Effective treatment of gut barrier dysfunction using an antioxidant, a PAF inhibitor, and monoclonal antibodies against the adhesion molecule PECAM-1.

Research output: Contribution to journalArticle


BACKGROUND: Oxygen free radicals (OFRs), platelet activating factor (PAF), cell adhesion molecules, and transmigration of polymorphonuclear leukocytes through the gut barrier are probably all essential in the development of gut barrier dysfunction following intestinal ischemia and reperfusion (I/R). Pretreatment and early treatment of I/R with the OFRs-scavenger (NAC), the PAF inhibitor lexipafant, and monoclonal antibodies against the adhesion molecule PECAM-1 (anti-PECAM-1-Mab) have been reported to be effective in the prevention or recovery of gut barrier dysfunction and result in a decrease in cytokine levels. Less is known about the effect of treatment inserted during the late stage of I/R. The objective of this study was to evaluate the potential therapeutic value of single or combination therapy with NAC, lexipafant, and anti-PECAM-1-MAb administered late during intestinal I/R in the rat. METHODS: NAC, lexipafant, and anti-PECAM-1-MAb were administrated, alone or in combination, after 3 h of reperfusion following 40 min of superior mesenteric arterial ischemia in the rat. Intestinal endothelial and epithelial barrier permeability, myeloperoxidase (MPO) activity, interleukin-1 beta (IL-1 beta), and protease inhibitor levels were evaluated after 12 h of reperfusion. RESULTS: Intestinal endothelial and epithelial permeability significantly increased in rats with I/R and saline treatment. Proteolytic activity in plasma was indicated by low levels of the three measured plasma protease inhibitors. Intestinal mucosal MPO content increased significantly. These changes were, to different degrees, reduced by late inserted treatment with NAC, lexipafant, or anti-PECAM-1-MAb. Alterations in systemic levels of IL-1 beta paralleled the changes found in gut barrier permeability and leukocyte trapping. Systemic antithrombin III levels and increased barrier permeability in remote organs were partly restored, especially by multimodal therapy. CONCLUSION: Treatment with NAC, lexipafant, and/or monoclonal antibodies against PECAM-1, inserted at a later stage of I/R, reduced the severity of I/R-associated intestinal dysfunction and decreased the systemic concentrations of IL-1 beta, local leukocyte recruitment (MPO), and partly restored plasma protease inhibitor levels.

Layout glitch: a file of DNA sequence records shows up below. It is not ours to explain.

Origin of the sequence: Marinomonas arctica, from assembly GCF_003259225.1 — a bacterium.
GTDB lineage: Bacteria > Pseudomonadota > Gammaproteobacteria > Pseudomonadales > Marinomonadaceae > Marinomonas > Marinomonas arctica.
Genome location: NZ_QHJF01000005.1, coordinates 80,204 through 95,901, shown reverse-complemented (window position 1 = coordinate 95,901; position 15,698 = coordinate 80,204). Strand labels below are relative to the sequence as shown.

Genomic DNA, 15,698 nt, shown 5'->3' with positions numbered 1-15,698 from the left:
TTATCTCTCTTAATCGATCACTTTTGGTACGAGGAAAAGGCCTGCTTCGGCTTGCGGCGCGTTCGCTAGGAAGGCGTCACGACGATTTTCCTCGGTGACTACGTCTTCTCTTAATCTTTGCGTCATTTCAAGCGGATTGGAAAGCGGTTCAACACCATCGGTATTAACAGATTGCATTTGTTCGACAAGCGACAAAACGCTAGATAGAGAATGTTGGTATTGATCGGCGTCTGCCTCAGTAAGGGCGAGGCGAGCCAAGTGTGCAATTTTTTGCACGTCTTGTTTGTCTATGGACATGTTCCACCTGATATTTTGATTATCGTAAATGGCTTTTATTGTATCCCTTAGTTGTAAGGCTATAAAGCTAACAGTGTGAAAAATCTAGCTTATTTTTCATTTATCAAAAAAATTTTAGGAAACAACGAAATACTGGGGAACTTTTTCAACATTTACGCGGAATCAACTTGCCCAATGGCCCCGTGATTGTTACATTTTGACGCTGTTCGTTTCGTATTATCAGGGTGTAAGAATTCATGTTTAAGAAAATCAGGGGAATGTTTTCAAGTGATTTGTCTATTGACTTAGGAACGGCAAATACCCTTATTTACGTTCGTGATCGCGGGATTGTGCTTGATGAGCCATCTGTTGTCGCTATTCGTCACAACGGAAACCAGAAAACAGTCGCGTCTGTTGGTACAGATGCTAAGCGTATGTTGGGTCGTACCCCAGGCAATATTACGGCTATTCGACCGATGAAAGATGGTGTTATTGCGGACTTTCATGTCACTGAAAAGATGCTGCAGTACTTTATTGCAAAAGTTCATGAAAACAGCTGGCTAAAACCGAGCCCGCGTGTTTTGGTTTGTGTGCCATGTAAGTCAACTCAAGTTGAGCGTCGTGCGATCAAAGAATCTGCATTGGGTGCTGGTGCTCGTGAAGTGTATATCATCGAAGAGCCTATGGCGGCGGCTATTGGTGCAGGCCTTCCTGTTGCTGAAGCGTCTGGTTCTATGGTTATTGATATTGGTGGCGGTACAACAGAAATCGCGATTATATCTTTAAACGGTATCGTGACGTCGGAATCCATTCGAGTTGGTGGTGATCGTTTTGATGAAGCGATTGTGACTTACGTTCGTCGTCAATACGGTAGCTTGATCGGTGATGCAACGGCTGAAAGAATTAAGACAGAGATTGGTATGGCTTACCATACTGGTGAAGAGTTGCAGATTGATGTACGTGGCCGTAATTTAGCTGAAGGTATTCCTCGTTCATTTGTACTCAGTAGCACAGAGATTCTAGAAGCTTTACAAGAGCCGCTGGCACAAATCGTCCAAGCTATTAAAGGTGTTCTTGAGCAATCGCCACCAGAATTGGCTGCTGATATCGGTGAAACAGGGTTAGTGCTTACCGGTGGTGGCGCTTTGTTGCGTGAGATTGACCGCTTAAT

• Zhengwu Sun
  • Knut Olanders
  • Åke Lasson
  • Marwan Dib
  • Martin Annborn
  • Klara Andersson
  • Xiangdong Wang
  • Roland Andersson
Research areas and keywords

Subject classification (UKÄ) – MANDATORY

  • Surgery


  • Interleukin-1 : blood, Intestinal Mucosa : blood supply, Intestinal Mucosa : drug effects, Intestine, Intestinal Mucosa : metabolism, Small : blood supply, Leucine : analogs & derivatives, Leucine : pharmacology, Leukocytes : physiology, Male, Peroxidase : metabolism, Platelet Activating Factor : antagonists & inhibitors, Protease Inhibitors : blood, Rats, Sprague-Dawley, Serum Albumin : pharmacokinetics, Imidazoles : pharmacology, Capillary Permeability, Body Water : metabolism, Antioxidants : pharmacology, CD31 : immunology, Antigens, Monoclonal : pharmacology, Antibodies, Animal
Original languageEnglish
Pages (from-to)220-233
JournalJournal of Surgical Research
Issue number2
Publication statusPublished - 2002
Publication categoryResearch

Bibliographic note

The information about affiliations in this record was updated in December 2015. The record was previously connected to the following departments: Surgery (013242200), Anaesthesiology and Intensive Care (013230022), Surgery (Lund) (013009000), Emergency medicine/Medicine/Surgery (013240200)